Yoko Ono: “I had nothing to do with breaking up The Beatles”

"And I think Paul [McCartney] is a pretty cool dude"

Yoko The Beatles

    Yoko Ono has long been dogged by complaints that she was responsible for one of the greatest breakups in musical history, The Beatles. She’s denied this for years, of course, most recently in a column for Us Weekly’s “25 Things You Didn’t Know About Me”.

    “I had nothing to do with breaking up The Beatles,” she said, adding, “And I think Paul [McCartney] is a pretty cool dude.”

    Fans have consistently held that John Lennon’s relationship with Ono was a major source of the band members’ falling out. Lennon would often bring his avante-garde, politically-outspoken girlfriend into the studio and ask for her creative input, which frequently alienated the band’s other members.

    Following the dissolution of The Beatles in 1970, Ono and McCartney publicly feuded over who deserved songwriting credit on some of The Beatles’ work. In 2002, McCartney flipped the popular “Lennon-McCartney” crediting to “McCartney-Lennon” on his Back in the U.S. live album. Ono took issue with the switch, calling Macca the “Salieri to Lennon’s Mozart.”


    However, in 2013, the hatchet seemed to be finally buried when McCartney alleviated Ono of blame for the Beatles’ demise during an interview with David Frost. “She certainly didn’t break the group up, the group was breaking up,” he said. He added, “When Yoko came along, part of her attraction was her avant garde side, her view of things, so she showed him another way to be, which was very attractive to him. So it was time for John to leave, he was definitely going to leave [one way or another].”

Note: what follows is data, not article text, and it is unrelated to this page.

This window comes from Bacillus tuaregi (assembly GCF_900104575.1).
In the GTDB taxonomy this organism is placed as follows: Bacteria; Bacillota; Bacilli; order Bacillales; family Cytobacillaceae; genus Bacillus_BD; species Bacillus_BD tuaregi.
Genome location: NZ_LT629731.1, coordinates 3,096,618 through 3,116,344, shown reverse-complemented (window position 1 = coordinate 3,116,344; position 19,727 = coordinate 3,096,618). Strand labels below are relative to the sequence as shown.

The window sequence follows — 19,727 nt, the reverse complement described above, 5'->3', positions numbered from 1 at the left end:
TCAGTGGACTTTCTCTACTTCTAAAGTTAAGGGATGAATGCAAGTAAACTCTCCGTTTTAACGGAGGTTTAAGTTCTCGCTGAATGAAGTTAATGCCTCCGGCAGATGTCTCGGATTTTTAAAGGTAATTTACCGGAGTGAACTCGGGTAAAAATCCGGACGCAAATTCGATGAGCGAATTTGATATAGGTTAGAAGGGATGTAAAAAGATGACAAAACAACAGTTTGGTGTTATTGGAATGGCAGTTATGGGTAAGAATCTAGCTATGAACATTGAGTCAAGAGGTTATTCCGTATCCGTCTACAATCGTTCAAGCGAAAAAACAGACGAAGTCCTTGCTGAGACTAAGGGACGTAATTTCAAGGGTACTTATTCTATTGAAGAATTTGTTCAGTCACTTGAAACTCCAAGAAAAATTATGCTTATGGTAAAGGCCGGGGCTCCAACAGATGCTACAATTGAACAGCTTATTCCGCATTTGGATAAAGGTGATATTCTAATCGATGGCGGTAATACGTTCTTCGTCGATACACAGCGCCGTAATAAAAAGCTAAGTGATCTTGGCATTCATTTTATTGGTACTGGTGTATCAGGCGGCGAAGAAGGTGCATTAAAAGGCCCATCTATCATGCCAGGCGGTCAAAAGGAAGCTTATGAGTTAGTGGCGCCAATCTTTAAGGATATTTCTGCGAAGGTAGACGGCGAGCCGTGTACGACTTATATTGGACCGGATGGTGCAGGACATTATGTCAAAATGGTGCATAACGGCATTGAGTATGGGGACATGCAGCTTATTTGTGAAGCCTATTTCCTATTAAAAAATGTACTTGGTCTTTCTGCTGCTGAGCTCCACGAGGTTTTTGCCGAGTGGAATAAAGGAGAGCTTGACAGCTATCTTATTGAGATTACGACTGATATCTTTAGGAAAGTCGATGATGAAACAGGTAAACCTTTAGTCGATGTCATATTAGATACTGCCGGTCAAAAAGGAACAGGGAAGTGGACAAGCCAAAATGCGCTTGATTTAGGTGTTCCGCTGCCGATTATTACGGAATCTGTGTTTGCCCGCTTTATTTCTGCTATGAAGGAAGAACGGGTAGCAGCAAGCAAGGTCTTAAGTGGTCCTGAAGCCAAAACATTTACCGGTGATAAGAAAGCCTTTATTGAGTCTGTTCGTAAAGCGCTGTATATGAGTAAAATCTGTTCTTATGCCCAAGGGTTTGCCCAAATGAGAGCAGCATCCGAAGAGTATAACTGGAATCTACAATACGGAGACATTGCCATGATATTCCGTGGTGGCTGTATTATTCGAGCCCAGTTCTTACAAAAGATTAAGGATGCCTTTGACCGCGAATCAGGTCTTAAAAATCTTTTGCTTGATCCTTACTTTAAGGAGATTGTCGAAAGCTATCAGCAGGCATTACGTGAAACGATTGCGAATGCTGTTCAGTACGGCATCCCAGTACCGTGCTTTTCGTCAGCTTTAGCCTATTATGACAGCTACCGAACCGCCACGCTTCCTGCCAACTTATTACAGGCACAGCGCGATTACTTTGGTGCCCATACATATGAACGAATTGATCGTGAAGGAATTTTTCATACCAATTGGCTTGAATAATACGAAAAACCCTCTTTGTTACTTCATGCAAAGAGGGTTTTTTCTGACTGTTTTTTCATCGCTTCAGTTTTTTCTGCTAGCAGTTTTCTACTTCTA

(Read: We’re All Witches: An Interview with Yoko Ono & Collaborators)

    McCartney even credited Ono’s involvement with Lennon as being influential in writing songs like “Imagine”. Though he admitted her presence in the studio made things difficult, he placed more of the onus for the band’s tension on Allen Klein, the businessman who became the group’s manager after Brian Epstein’s 1967 death. “I was fighting against the other three guys who’d been my lifelong soul buddies,” sad McCartney. “I said I wanted to fight Klein.”

    Elsewhere in the Us Weekly feature, Ono said, “I don’t know if people will hate me for saying this, but I always preferred The White Album to Sgt. Pepper’s Lonely Hearts Club Band. Don’t get me wrong, I love Pepper’s too, but…” Wonder if that has anything to do with the fact that she wasn’t around for the recording of Sgt. Pepper’s?


    She also said she didn’t do drugs until John Lennon gave her her first cigarette at age 34, and that she and Lennon “wasted 15 years eating macrobiotic and drinking soy milk, when all I wanted was a little half-and-half.” The feature is filled with wonderfully weird tidbits, such as, “I prefer doing the Dougie to krumping,” and, “If I had to be reincarnated as an animal, I would choose a sparrow,” so read the whole thing below (via Spin).

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